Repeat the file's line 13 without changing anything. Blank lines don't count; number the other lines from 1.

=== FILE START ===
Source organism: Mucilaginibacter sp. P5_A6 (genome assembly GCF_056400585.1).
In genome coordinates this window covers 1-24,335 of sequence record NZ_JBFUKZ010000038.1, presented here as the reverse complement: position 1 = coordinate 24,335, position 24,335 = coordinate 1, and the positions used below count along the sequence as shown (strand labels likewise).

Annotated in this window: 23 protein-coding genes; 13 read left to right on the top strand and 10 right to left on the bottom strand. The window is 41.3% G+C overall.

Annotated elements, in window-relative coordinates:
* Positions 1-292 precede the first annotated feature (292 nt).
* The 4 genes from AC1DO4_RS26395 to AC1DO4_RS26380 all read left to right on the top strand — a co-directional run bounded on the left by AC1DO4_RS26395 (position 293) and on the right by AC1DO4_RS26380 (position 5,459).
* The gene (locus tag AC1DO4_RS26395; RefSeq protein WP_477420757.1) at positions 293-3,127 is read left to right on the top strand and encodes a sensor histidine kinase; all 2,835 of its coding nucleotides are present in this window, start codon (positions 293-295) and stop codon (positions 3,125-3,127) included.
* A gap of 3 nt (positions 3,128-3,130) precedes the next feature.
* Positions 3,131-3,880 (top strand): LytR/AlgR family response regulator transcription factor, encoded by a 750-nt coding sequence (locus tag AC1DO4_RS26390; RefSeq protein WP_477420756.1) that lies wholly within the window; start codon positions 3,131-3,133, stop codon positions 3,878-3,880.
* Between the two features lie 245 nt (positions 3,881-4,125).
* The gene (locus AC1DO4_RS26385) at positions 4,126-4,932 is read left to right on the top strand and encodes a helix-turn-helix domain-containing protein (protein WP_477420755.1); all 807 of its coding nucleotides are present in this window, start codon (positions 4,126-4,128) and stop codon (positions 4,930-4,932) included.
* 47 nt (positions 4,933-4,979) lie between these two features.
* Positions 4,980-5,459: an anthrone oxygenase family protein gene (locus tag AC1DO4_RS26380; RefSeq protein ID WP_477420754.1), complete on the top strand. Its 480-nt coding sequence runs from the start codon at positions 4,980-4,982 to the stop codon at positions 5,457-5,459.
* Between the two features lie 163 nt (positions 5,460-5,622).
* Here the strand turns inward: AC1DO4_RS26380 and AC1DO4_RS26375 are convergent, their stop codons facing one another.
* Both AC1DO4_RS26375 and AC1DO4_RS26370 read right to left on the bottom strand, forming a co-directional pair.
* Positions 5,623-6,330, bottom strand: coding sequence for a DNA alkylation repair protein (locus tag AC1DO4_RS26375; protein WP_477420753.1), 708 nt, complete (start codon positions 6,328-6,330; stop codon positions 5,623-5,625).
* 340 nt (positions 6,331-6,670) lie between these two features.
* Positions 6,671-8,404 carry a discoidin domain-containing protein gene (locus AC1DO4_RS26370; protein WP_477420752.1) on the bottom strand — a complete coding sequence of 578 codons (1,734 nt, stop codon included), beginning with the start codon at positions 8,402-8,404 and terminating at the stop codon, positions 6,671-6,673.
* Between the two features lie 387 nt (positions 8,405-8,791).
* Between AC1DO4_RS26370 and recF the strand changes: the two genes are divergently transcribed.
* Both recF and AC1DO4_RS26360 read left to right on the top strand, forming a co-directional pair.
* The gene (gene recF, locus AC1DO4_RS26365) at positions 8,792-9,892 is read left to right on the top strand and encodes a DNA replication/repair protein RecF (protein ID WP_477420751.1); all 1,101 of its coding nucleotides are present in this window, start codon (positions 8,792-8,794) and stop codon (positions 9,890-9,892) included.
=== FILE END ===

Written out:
* Positions 4,980-5,459: an anthrone oxygenase family protein gene (locus tag AC1DO4_RS26380; RefSeq protein ID WP_477420754.1), complete on the top strand. Its 480-nt coding sequence runs from the start codon at positions 4,980-4,982 to the stop codon at positions 5,457-5,459.